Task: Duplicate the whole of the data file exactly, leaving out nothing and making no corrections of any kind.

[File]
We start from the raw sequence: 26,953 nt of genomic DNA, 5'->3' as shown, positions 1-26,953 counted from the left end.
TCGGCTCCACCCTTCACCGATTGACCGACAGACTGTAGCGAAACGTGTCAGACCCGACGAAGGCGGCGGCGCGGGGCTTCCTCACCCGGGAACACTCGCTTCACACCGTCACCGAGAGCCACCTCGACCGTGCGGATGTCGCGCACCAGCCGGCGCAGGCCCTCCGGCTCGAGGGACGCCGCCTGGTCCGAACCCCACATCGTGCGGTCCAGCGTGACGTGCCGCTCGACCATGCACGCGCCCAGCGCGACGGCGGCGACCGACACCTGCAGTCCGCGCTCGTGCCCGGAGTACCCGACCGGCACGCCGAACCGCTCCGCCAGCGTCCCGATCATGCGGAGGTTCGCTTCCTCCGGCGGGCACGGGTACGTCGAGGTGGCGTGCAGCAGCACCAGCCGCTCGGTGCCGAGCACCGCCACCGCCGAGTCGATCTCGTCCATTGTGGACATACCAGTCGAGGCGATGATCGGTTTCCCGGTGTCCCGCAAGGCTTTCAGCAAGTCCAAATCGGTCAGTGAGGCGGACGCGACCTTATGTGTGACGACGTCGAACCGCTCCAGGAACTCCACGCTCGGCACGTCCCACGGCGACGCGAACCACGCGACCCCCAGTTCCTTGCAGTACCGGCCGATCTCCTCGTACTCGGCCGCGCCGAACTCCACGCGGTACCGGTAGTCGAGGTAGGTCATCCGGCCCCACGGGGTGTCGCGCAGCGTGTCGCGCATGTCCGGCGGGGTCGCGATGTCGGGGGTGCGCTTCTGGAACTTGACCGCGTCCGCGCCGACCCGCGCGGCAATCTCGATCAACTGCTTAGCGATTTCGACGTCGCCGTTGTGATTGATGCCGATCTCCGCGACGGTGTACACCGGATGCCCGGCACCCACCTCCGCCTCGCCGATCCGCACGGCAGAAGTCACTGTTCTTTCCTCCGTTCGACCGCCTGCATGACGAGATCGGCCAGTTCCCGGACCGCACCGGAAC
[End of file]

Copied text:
We start from the raw sequence: 26,953 nt of genomic DNA, 5'->3' as shown, positions 1-26,953 counted from the left end.
TCGGCTCCACCCTTCACCGATTGACCGACAGACTGTAGCGAAACGTGTCAGACCCGACGAAGGCGGCGGCGCGGGGCTTCCTCACCCGGGAACACTCGCTTCACACCGTCACCGAGAGCCACCTCGACCGTGCGGATGTCGCGCACCAGCCGGCGCAGGCCCTCCGGCTCGAGGGACGCCGCCTGGTCCGAACCCCACATCGTGCGGTCCAGCGTGACGTGCCGCTCGACCATGCACGCGCCCAGCGCGACGGCGGCGACCGACACCTGCAGTCCGCGCTCGTGCCCGGAGTACCCGACCGGCACGCCGAACCGCTCCGCCAGCGTCCCGATCATGCGGAGGTTCGCTTCCTCCGGCGGGCACGGGTACGTCGAGGTGGCGTGCAGCAGCACCAGCCGCTCGGTGCCGAGCACCGCCACCGCCGAGTCGATCTCGTCCATTGTGGACATACCAGTCGAGGCGATGATCGGTTTCCCGGTGTCCCGCAAGGCTTTCAGCAAGTCCAAATCGGTCAGTGAGGCGGACGCGACCTTATGTGTGACGACGTCGAACCGCTCCAGGAACTCCACGCTCGGCACGTCCCACGGCGACGCGAACCACGCGACCCCCAGTTCCTTGCAGTACCGGCCGATCTCCTCGTACTCGGCCGCGCCGAACTCCACGCGGTACCGGTAGTCGAGGTAGGTCATCCGGCCCCACGGGGTGTCGCGCAGCGTGTCGCGCATGTCCGGCGGGGTCGCGATGTCGGGGGTGCGCTTCTGGAACTTGACCGCGTCCGCGCCGACCCGCGCGGCAATCTCGATCAACTGCTTAGCGATTTCGACGTCGCCGTTGTGATTGATGCCGATCTCCGCGACGGTGTACACCGGATGCCCGGCACCCACCTCCGCCTCGCCGATCCGCACGGCAGAAGTCACTGTTCTTTCCTCCGTTCGACCGCCTGCATGACGAGATCGGCCAGTTCCCGGACCGCACCGGAAC